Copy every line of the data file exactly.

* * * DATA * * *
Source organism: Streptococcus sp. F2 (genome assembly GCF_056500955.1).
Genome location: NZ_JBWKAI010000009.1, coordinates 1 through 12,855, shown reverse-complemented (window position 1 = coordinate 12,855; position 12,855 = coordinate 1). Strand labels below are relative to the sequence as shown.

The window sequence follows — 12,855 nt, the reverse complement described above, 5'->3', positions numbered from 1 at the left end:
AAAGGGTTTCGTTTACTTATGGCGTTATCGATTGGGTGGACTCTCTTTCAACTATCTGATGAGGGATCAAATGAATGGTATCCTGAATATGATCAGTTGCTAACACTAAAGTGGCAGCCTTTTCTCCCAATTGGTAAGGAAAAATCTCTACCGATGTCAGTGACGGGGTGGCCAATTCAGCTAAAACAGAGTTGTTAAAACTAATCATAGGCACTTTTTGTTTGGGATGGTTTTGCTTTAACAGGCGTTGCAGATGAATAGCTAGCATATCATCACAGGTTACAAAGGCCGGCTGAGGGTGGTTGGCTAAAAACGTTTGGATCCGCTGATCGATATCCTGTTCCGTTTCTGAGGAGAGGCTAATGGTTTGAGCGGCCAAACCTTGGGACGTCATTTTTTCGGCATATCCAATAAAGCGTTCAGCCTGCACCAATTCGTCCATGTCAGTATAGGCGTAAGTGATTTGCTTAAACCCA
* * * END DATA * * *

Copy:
Source organism: Streptococcus sp. F2 (genome assembly GCF_056500955.1).
Genome location: NZ_JBWKAI010000009.1, coordinates 1 through 12,855, shown reverse-complemented (window position 1 = coordinate 12,855; position 12,855 = coordinate 1). Strand labels below are relative to the sequence as shown.

The window sequence follows — 12,855 nt, the reverse complement described above, 5'->3', positions numbered from 1 at the left end:
AAAGGGTTTCGTTTACTTATGGCGTTATCGATTGGGTGGACTCTCTTTCAACTATCTGATGAGGGATCAAATGAATGGTATCCTGAATATGATCAGTTGCTAACACTAAAGTGGCAGCCTTTTCTCCCAATTGGTAAGGAAAAATCTCTACCGATGTCAGTGACGGGGTGGCCAATTCAGCTAAAACAGAGTTGTTAAAACTAATCATAGGCACTTTTTGTTTGGGATGGTTTTGCTTTAACAGGCGTTGCAGATGAATAGCTAGCATATCATCACAGGTTACAAAGGCCGGCTGAGGGTGGTTGGCTAAAAACGTTTGGATCCGCTGATCGATATCCTGTTCCGTTTCTGAGGAGAGGCTAATGGTTTGAGCGGCCAAACCTTGGGACGTCATTTTTTCGGCATATCCAATAAAGCGTTCAGCCTGCACCAATTCGTCCATGTCAGTATAGGCGTAAGTGATTTGCTTAAACCCA